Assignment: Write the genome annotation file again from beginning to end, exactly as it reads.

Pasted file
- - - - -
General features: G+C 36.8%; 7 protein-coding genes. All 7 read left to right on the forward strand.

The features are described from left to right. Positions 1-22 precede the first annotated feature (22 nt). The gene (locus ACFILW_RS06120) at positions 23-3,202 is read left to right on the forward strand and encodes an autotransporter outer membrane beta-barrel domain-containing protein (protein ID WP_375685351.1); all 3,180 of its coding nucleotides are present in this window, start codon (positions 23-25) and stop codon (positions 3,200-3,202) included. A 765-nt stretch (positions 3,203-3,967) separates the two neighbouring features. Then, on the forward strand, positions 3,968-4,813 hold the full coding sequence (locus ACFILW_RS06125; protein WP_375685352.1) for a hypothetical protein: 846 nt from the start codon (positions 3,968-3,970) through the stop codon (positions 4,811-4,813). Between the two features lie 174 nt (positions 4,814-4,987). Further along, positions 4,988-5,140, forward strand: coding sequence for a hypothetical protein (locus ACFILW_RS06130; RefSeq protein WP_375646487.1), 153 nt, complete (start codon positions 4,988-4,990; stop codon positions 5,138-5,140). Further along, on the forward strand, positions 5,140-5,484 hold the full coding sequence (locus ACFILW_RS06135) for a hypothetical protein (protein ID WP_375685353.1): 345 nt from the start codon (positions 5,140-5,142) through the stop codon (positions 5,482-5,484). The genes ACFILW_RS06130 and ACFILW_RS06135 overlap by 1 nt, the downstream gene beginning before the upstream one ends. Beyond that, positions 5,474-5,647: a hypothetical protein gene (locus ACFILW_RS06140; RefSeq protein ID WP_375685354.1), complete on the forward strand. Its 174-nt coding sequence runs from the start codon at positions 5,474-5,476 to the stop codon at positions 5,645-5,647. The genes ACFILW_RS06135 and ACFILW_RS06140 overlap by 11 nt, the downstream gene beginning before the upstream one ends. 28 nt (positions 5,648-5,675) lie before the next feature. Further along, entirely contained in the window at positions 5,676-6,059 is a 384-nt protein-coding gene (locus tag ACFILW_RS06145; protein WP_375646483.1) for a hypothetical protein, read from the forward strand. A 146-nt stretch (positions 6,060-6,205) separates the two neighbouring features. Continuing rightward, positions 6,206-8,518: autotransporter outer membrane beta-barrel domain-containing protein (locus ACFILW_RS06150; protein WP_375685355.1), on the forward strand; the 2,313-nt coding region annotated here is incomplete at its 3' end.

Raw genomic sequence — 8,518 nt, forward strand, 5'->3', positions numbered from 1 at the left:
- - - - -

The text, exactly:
General features: G+C 36.8%; 7 protein-coding genes. All 7 read left to right on the forward strand.

The features are described from left to right. Positions 1-22 precede the first annotated feature (22 nt). The gene (locus ACFILW_RS06120) at positions 23-3,202 is read left to right on the forward strand and encodes an autotransporter outer membrane beta-barrel domain-containing protein (protein ID WP_375685351.1); all 3,180 of its coding nucleotides are present in this window, start codon (positions 23-25) and stop codon (positions 3,200-3,202) included. A 765-nt stretch (positions 3,203-3,967) separates the two neighbouring features. Then, on the forward strand, positions 3,968-4,813 hold the full coding sequence (locus ACFILW_RS06125; protein WP_375685352.1) for a hypothetical protein: 846 nt from the start codon (positions 3,968-3,970) through the stop codon (positions 4,811-4,813). Between the two features lie 174 nt (positions 4,814-4,987). Further along, positions 4,988-5,140, forward strand: coding sequence for a hypothetical protein (locus ACFILW_RS06130; RefSeq protein WP_375646487.1), 153 nt, complete (start codon positions 4,988-4,990; stop codon positions 5,138-5,140). Further along, on the forward strand, positions 5,140-5,484 hold the full coding sequence (locus ACFILW_RS06135) for a hypothetical protein (protein ID WP_375685353.1): 345 nt from the start codon (positions 5,140-5,142) through the stop codon (positions 5,482-5,484). The genes ACFILW_RS06130 and ACFILW_RS06135 overlap by 1 nt, the downstream gene beginning before the upstream one ends. Beyond that, positions 5,474-5,647: a hypothetical protein gene (locus ACFILW_RS06140; RefSeq protein ID WP_375685354.1), complete on the forward strand. Its 174-nt coding sequence runs from the start codon at positions 5,474-5,476 to the stop codon at positions 5,645-5,647. The genes ACFILW_RS06135 and ACFILW_RS06140 overlap by 11 nt, the downstream gene beginning before the upstream one ends. 28 nt (positions 5,648-5,675) lie before the next feature. Further along, entirely contained in the window at positions 5,676-6,059 is a 384-nt protein-coding gene (locus tag ACFILW_RS06145; protein WP_375646483.1) for a hypothetical protein, read from the forward strand. A 146-nt stretch (positions 6,060-6,205) separates the two neighbouring features. Continuing rightward, positions 6,206-8,518: autotransporter outer membrane beta-barrel domain-containing protein (locus ACFILW_RS06150; protein WP_375685355.1), on the forward strand; the 2,313-nt coding region annotated here is incomplete at its 3' end.

Raw genomic sequence — 8,518 nt, forward strand, 5'->3', positions numbered from 1 at the left: